Kenan Insights

The COVID-19 Pandemic and Small Business Employment

April 2020

18 million jobs at small businesses are at risk

The now-certain economic recession that is unfolding in the wake of the unprecedented COVID-19 global heath shock has monumental implications for our nation’s labor force. As an early indication of the severity of the situation, initial jobless claims for the week ending March 21 soared to nearly 3.3 million, the highest number of initial claims since the U.S. Department of Labor began tracking such data in 1967. Fortunately, Congress responded with an equally unprecedented $2.2 trillion emergency spending bill; this move (along with complementary policy efforts by the Federal Reserve) reflects the government’s growing understanding that intervention is imperative to keep the country from falling into a black hole. While some aspects of this crisis are, thankfully, temporary, this boldness reflects acknowledgement of the deeper vulnerabilities of certain businesses and households and the need to mitigate the degree to which they suffer irreversible negative trajectories.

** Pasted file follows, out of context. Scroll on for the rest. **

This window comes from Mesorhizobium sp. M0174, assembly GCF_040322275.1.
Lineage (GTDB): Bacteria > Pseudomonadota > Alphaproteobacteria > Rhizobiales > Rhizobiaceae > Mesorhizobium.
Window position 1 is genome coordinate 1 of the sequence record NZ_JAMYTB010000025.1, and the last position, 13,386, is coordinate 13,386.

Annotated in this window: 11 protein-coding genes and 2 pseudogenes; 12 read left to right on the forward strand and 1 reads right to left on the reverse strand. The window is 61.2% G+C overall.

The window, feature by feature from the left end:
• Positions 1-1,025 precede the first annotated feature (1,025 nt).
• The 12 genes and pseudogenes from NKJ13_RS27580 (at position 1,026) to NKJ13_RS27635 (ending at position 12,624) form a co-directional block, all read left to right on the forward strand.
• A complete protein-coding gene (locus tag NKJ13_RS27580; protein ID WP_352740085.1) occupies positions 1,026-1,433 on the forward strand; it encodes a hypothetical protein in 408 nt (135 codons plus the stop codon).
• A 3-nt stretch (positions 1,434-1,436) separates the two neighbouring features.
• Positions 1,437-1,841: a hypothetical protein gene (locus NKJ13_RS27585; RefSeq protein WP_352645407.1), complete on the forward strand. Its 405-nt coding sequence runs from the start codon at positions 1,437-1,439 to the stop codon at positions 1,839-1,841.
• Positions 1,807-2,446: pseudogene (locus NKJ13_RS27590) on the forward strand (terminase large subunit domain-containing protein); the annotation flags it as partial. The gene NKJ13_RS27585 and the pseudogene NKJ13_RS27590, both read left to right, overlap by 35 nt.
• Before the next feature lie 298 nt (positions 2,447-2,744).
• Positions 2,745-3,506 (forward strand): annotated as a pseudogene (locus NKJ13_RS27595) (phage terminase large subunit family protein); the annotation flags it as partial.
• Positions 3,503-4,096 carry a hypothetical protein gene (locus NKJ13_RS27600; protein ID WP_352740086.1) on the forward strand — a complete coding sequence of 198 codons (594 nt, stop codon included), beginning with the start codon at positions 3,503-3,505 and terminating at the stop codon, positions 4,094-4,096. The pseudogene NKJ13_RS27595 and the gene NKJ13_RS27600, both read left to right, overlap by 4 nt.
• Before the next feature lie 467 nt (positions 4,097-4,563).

While there has been plenty of conversation about airlines and other large corporations, it is critical to remember that small businesses, the often-heralded backbone of our economy, are quite vulnerable to dislocation. The congressional spending bill allocates $350 billion to ensure that the hundreds of thousands of restaurants, retail shops, repair outlets, small manufacturers, beauty salons and other small businesses in the U.S. can keep their existing workforce in place as we navigate COVID-19.